Use Data to Your Advantage Achieve clarity with revenue cycle benchmarking BY NADER SAMII

Change remains the one constant in health care today. From payer behav- ior to increased patient financial responsibility,

and price transparency to value-based medicine, old assumptions are no longer valid.

Data is helping leading health care

organizations find clarity in this new landscape, clinically and operationally. Increased information sharing across health systems is leading to better out- comes, as opportunities for collabo- ration and access to high-quality spe- cialty care increase. It is also helping executives and managers make better business decisions faster.

Still, the health care industry appears to lag behind some of its peers when it comes to fully leveraging data in the decision-making process. According to PricewaterhouseCoopers’ “Global Data and Analytics Survey 2016,” 42 percent of health care orga- nizations consider themselves “highly data-driven,” compared with 46 per- cent for insurance companies, 49 per- cent for technology providers and 51 percent for energy firms. As the health care industry con- tinues to change, data-driven deci- sion making may well prove the dif- ference between success and failure, especially for ASCs and other small providers that are especially sensi- tive to cost overruns and high labor expenses, and can quickly succumb to cash flow issues. For example, last fall’s 10th revi- sion of the International Statistical Classification of Diseases and Related Health Problems (ICD-10) transition presented outpatient facilities with steep operational challenges that, so far, have proved largely manageable


costs for some plans reaching 30 per- cent or more in the coming years. According to the Advisory Board, 68 percent of patients with a deductible between $500 and $999 are likely to pay their bill, while only 36 percent of

individuals with high-deductible

for well-prepared organizations. Still, an uptick in ICD-10-related docu- mentation requests, we have seen, can extend the revenue cycle and affect an ASC’s short-term cash flow. In these cases, actionable information plays a big role in guiding the decision-mak- ing process, identifying trends and allowing physician owners to fine-tune operations in real time.

By the Numbers: Benchmarking “Cash is king.” Until recently, few would have

argued how relevant that statement was in the health care industry, but the Affordable Care Act changed all of that. With patients paying more out-of-pocket than ever before, health care providers are learning what their counterparts in other sectors have known for decades: Customers are less inclined to pay after receiving a good or service. In fact, The Advisory Board Company research suggests “increas- ing [point-of-service] collections is the single most powerful tool for decreas- ing uncompensated care.” The higher the deductible, the less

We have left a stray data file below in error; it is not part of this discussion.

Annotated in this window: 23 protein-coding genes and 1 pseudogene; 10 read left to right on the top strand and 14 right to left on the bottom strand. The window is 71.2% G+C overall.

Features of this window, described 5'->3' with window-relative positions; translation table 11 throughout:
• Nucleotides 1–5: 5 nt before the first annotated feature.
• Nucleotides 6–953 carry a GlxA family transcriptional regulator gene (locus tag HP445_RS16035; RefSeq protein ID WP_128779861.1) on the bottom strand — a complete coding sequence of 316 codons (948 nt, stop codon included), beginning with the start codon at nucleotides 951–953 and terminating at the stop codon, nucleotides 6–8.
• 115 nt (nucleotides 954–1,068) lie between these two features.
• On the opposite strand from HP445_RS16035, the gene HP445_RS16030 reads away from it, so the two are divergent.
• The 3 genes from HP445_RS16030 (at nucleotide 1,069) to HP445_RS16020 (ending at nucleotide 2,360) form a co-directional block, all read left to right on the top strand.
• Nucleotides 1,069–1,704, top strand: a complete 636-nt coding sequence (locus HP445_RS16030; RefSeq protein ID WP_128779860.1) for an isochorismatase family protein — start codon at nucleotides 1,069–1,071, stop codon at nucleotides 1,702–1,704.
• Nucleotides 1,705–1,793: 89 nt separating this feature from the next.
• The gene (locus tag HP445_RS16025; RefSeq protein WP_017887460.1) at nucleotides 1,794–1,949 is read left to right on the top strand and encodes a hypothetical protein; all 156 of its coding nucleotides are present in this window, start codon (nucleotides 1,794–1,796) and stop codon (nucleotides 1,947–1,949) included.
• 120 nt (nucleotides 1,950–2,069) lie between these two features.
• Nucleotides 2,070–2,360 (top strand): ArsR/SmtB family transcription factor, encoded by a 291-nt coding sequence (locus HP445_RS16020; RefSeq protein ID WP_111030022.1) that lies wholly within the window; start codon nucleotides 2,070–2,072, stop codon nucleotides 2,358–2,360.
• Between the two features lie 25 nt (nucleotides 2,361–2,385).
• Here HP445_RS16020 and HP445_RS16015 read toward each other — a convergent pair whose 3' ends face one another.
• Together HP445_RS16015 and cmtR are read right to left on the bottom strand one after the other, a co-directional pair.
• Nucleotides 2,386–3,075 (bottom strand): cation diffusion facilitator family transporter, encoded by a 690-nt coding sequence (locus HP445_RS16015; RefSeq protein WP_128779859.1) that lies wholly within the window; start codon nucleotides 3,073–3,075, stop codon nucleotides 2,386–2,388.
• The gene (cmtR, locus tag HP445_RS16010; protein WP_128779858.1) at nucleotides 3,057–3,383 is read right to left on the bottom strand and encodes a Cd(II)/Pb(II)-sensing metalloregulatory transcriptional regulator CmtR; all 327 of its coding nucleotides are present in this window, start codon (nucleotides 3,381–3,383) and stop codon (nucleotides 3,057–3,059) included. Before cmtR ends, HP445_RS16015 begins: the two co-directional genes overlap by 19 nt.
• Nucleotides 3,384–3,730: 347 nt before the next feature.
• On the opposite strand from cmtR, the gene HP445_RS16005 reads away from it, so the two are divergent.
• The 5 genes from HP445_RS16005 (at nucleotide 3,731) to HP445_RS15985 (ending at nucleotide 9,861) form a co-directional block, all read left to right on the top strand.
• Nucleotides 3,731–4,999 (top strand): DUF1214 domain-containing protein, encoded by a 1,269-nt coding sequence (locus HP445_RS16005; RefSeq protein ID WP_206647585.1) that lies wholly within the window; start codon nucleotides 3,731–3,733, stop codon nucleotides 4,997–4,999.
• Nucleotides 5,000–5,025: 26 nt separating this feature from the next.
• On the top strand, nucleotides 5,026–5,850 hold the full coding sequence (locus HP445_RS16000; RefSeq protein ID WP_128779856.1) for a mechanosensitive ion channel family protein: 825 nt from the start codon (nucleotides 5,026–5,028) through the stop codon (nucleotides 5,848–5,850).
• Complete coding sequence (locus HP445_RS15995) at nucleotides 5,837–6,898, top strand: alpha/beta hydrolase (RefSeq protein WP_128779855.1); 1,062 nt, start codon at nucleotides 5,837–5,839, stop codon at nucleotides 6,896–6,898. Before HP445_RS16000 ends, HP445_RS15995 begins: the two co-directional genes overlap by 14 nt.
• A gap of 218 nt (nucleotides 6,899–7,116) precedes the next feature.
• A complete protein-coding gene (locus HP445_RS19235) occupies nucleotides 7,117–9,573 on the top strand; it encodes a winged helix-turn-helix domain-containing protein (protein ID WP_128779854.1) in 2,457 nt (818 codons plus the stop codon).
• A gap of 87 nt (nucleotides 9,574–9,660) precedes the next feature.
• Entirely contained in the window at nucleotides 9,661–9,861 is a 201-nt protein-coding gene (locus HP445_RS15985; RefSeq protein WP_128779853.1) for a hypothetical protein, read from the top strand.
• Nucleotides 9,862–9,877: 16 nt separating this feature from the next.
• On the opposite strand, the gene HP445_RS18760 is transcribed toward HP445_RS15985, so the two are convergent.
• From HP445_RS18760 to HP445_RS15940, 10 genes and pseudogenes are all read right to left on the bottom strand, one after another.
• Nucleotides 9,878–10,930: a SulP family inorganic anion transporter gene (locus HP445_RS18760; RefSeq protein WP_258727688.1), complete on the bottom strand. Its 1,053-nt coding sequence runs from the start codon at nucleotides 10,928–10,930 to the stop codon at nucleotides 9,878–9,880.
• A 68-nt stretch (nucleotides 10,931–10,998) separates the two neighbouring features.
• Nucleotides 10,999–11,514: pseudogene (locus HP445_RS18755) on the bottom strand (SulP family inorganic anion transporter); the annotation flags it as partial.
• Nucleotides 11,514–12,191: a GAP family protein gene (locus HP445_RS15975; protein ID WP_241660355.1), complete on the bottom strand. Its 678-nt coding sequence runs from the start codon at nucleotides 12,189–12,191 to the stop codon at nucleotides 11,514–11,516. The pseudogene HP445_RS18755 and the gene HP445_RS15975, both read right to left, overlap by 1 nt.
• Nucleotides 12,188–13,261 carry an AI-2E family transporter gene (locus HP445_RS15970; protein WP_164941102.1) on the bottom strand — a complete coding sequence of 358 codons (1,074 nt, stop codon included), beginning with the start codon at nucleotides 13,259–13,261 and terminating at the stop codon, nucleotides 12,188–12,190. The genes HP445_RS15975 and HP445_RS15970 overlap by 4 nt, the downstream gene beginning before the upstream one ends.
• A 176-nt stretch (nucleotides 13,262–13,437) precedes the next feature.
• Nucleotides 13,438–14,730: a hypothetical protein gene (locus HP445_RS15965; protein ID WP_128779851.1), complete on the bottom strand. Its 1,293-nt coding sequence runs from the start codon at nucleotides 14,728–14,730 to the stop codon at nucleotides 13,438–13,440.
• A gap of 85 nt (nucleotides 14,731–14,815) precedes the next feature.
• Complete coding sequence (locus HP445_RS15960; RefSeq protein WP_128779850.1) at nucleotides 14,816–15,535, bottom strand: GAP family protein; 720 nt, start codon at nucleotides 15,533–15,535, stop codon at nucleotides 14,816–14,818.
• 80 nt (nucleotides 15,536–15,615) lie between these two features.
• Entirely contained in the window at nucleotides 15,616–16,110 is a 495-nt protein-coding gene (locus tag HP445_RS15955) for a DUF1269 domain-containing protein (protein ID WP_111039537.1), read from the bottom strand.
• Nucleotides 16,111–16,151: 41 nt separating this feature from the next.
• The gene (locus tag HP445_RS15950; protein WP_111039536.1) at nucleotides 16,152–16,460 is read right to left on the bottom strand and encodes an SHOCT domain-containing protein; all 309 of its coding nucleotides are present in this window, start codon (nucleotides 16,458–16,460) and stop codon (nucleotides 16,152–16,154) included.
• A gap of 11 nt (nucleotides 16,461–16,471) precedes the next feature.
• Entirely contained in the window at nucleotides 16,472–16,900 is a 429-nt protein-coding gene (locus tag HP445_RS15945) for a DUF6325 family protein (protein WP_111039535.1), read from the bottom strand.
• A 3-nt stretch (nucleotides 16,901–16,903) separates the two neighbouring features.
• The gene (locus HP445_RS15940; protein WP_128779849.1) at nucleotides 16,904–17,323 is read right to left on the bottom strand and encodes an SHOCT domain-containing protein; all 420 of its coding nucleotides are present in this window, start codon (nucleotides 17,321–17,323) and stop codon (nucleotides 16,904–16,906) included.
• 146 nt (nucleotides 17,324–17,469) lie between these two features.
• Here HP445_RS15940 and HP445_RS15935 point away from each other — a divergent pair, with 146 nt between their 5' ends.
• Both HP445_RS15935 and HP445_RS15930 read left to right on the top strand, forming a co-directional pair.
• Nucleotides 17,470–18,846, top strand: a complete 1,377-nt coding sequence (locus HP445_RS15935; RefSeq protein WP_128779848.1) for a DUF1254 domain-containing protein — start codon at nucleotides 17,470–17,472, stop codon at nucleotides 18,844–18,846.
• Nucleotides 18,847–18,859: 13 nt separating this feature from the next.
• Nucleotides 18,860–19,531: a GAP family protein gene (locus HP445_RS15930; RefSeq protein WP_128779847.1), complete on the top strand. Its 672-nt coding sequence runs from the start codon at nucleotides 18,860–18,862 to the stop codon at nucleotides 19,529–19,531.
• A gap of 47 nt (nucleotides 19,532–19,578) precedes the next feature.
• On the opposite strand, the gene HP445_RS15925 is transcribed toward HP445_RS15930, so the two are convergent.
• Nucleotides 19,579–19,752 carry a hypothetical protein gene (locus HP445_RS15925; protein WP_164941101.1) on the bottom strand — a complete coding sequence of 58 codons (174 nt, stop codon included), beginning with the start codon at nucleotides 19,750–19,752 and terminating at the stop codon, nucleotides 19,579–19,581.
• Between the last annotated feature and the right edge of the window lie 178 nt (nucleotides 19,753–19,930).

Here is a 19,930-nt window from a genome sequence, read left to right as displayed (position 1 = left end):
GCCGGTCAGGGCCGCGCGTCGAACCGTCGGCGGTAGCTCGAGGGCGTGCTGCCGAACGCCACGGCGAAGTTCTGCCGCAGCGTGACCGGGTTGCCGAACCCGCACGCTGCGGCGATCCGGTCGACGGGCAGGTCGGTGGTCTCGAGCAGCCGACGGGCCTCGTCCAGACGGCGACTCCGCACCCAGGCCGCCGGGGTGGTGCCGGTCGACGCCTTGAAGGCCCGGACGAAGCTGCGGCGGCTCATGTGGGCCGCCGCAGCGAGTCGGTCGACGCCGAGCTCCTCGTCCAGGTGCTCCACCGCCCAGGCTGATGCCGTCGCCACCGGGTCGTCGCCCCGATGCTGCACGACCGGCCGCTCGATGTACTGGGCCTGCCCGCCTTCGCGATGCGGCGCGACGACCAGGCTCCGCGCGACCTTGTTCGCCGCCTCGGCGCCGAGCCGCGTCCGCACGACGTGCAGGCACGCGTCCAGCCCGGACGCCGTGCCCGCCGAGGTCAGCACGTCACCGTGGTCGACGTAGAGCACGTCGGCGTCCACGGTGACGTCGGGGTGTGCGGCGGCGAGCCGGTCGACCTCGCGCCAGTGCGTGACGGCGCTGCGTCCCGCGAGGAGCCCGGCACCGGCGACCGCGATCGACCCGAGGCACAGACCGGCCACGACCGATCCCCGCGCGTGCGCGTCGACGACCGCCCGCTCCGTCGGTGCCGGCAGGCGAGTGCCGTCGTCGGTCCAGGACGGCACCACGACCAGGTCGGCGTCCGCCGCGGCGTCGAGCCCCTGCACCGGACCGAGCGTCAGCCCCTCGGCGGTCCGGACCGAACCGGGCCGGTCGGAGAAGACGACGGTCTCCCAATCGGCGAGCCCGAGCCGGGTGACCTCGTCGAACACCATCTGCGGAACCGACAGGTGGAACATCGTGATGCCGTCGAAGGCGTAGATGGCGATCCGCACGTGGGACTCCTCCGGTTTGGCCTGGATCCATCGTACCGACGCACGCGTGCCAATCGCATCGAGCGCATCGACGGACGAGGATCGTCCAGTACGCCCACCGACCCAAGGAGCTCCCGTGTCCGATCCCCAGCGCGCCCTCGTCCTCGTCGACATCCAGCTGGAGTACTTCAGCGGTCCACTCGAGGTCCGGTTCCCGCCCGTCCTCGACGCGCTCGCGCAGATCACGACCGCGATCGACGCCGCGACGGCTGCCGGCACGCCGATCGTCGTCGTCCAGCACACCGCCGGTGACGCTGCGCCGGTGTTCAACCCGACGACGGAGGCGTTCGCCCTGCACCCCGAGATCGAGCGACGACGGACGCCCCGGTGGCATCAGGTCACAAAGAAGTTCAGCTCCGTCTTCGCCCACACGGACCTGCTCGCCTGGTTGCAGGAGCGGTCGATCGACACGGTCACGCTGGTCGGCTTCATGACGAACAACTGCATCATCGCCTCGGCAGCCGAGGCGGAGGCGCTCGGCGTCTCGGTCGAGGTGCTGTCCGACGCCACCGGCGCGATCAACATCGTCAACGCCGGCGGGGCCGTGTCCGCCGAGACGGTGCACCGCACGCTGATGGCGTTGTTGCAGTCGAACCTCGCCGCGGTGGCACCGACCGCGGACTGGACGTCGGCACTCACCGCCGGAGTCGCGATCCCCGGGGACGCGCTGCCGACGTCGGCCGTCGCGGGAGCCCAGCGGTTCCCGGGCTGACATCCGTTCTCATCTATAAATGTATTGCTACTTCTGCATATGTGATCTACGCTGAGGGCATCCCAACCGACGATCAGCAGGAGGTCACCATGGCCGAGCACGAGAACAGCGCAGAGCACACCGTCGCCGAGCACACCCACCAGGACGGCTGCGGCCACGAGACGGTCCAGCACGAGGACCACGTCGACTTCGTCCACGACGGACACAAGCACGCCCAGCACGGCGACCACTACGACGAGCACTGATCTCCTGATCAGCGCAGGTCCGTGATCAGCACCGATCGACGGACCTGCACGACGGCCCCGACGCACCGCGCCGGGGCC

likely a patient will pay—a potentially troublesome reality with out-of-pocket

health plans—$5,001 to $6,350—are likely to pay their bills. Patients also are less likely to pay their outstanding outpatient surgery balances than other medical bills, Advisory Board research shows. In terms of net patient revenue, 4.6 per- cent of all outpatient surgery balances wind up as bad debt, compared with 2.8 percent for inpatient surgery and 2.9 percent for general inpatient medi- cal care. Outpatient surgery-related bad debt is more expensive on average than other forms of medical care, with each case costing about $733. As a comparison, the Advisory Board found that bad debt associated with general outpatient care—which includes emer- gency room visits—is $240. Point-of-service cash collections is just one revenue cycle benchmark ASCs can track to maintain a healthy cash position and long-term financial growth. Others include: ■

Net revenue per case

■ Total clinical hours per case ■ Medical supply costs per case ■ Inventory turnover ■

Total cases per number of operating rooms ■ Net collection ratio ■ Days to bill

■ Days to pay, by payer ■ Denial rate

■ Appeal success rate ■

Current Procedural Terminology (CPT) by case

■ Days in accounts receivable (A/R) ■ Bad debt write-off percent

The advice and opinions expressed in this column are those of the author’s and do not represent official Ambulatory Surgery Center Association policy or opinion.

Page 1  |  Page 2  |  Page 3  |  Page 4  |  Page 5  |  Page 6  |  Page 7  |  Page 8  |  Page 9  |  Page 10  |  Page 11  |  Page 12  |  Page 13  |  Page 14  |  Page 15  |  Page 16  |  Page 17  |  Page 18  |  Page 19  |  Page 20  |  Page 21  |  Page 22  |  Page 23  |  Page 24  |  Page 25  |  Page 26  |  Page 27  |  Page 28  |  Page 29  |  Page 30  |  Page 31  |  Page 32  |  Page 33  |  Page 34  |  Page 35  |  Page 36  |  Page 37  |  Page 38  |  Page 39  |  Page 40  |  Page 41  |  Page 42